CONVERSATIONS with other writers

cmmayo hd shot red home CONVERSATIONS with other writers

C.M. Mayo

Author and translator, C.M. Mayo, has a new project.  Recently, she’s been interviewing writers and turning the recorded sessions into podcasts.  Each time she questions a different writer and then the podcasts are put on “CONVERSATIONS with other writers” so the public can listen to them for free.

The roster of authors she’s interviewed so far includes: Michael K. Schuessler, author of Elena Poniatowska: An Intimate Biography; Sara Mansfield Taber, writer of the memoir Born Under an Assumed Name;  Rosemary Sullivan, author of Villa Bel-Air, a true history of WWII; Edward Swift, artist, novelist, and writer of the memoir My Grandfather’s Finger.  Upcoming interviews for 2012 will include Sandra Gulland, Sergio Troncoso, Rose Mary Salum, and Peter Behrens.

C.M. Mayo became interested in creating podcasts while she was recorded a lecture for the Library of Congress about the research involved in her novel The Last Prince of the Mexican Empire.  Since then she’s written an iBook, Podcasting for Writers & Other Creative Entrepreneurswhich is forthcoming this summer from Dancing Chiva.  She usually does interviews 4-6 times a year.  Those recordings can be listened to online for free and in some cases downloaded.  Why does she do it?  Because she gets to speak with writers she admires and conduct an interview in a less formal manner. “I want to do something different: talk to literary writers as a fellow artist about their works, whether new or old, and explore their lives and their process.”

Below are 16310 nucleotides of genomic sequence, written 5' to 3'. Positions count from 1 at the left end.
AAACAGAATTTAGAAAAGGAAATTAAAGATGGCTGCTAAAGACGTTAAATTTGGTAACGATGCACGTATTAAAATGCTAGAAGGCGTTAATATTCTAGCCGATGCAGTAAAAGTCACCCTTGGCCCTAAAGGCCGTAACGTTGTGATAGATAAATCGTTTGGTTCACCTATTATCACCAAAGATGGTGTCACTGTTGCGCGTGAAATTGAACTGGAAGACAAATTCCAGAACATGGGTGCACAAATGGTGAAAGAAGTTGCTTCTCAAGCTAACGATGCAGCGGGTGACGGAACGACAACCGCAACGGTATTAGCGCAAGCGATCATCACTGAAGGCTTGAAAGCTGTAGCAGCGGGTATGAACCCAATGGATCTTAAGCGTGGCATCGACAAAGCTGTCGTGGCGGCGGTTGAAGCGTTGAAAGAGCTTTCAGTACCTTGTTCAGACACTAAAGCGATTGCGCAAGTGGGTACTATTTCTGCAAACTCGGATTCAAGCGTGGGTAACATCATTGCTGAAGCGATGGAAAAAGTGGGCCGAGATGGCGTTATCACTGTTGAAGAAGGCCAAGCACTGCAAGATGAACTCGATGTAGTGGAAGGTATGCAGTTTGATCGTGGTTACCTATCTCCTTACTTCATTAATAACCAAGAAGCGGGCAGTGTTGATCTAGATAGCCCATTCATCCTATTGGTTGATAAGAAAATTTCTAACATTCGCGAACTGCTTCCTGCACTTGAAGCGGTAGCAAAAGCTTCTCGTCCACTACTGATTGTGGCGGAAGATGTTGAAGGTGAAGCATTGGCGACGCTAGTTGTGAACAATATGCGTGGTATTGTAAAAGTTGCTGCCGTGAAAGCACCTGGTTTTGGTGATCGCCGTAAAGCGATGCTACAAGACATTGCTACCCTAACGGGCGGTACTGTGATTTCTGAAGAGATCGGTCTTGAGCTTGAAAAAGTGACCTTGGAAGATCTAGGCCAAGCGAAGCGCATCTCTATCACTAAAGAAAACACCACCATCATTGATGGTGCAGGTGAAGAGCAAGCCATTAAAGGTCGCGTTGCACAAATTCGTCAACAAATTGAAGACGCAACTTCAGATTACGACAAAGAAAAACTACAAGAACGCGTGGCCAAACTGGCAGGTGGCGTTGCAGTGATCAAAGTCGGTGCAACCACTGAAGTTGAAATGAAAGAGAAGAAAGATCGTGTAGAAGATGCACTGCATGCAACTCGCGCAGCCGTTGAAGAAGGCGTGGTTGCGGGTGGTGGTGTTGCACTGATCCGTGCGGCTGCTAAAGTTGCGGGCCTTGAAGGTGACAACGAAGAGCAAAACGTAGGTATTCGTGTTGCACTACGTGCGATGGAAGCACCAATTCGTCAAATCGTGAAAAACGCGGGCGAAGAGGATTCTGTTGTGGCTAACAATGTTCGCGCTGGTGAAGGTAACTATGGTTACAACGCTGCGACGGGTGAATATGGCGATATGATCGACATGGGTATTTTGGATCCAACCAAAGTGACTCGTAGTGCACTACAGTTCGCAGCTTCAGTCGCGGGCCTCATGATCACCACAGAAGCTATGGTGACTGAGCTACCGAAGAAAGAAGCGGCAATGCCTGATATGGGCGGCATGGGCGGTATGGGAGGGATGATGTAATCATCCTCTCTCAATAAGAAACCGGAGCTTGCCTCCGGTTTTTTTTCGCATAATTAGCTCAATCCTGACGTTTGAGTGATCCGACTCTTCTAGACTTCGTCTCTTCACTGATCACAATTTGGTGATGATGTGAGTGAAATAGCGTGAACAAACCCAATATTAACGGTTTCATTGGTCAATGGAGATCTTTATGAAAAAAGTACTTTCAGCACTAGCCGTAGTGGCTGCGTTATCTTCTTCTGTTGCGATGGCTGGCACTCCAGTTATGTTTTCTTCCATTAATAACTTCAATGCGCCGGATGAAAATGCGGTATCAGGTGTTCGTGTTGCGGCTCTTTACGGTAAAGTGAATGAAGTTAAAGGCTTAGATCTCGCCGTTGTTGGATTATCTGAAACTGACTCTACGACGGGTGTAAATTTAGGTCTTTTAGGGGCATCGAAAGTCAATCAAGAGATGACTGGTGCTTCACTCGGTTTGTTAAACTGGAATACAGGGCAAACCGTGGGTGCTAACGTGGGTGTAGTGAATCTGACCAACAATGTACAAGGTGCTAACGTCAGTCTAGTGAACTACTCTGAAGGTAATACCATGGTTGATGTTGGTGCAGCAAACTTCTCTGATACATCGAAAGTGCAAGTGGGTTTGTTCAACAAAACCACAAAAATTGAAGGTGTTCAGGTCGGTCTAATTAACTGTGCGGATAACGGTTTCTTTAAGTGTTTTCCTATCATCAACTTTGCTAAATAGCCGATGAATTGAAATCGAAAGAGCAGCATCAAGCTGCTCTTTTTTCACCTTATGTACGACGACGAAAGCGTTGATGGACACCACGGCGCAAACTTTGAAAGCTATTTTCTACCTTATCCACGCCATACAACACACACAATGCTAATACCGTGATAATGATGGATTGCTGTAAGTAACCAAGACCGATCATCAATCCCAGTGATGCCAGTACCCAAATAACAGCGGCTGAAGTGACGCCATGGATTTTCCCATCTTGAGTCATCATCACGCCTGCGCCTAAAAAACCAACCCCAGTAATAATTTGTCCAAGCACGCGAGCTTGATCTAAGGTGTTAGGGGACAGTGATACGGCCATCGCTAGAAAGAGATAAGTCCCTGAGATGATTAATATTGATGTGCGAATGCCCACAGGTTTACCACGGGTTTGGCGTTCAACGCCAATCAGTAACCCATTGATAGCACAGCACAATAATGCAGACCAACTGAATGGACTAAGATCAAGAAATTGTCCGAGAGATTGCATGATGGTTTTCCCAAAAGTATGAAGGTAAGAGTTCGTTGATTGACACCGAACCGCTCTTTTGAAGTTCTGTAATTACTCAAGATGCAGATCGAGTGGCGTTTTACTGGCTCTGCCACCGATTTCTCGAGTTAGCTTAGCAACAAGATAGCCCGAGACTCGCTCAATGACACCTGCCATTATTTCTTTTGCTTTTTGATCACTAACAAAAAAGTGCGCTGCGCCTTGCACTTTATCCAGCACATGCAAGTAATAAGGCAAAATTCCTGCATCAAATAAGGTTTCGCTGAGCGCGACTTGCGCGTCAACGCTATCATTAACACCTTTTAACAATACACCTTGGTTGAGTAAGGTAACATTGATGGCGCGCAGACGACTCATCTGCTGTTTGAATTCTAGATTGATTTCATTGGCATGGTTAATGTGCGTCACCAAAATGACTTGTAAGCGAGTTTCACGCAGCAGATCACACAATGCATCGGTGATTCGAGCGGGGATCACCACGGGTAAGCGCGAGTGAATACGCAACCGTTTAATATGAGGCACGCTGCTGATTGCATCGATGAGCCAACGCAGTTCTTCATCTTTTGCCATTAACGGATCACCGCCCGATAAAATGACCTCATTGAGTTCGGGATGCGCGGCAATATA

If you’d like to listen to C.M. Mayo’s podcasts have a look at the website, CONVERSATIONS with other writers.


  1. Thanks for the mention. I warmly recommend the podcast interview with San Miguel Conference faculty member Michael K. Schuessler. Michael talks about some Mexican writers it’s important to know about, and the incomparable Alma Reed, a Californian who had such an influence on Mexico… he explains why she was awarded th Aztec eagle and tells the amazing story of how he found her autobiography in an abandoned closet. I think the ghost of Pita Amor shows up with a thump! Seriously! Listen in. Here’s the direct link to that interview (just select, copy, paste):

  2. And in this series I also interview Edward Swift, a San Miguel de Allende resident who has published several wonderful, widely-acclaimed books, including one of my favorite memoirs of all time, MY GRANDFATHER’S FINGER. What’s it like to live and write in San Miguel de Allende (and the remote Sierra Gorda)? Listen in to what Swift has to say here:

  3. Thanks so much to Catherine Mayo for her wonderful talent, support, enthusiasm, knowledge and interest. I hope you enjoy listening to the interview as much as I enjoyed our conversation about Alma and Pita, among other extraordinary American women (that is, women of the Americas!) I do think that Pita was listening in and gave us her opinion with a loud thump!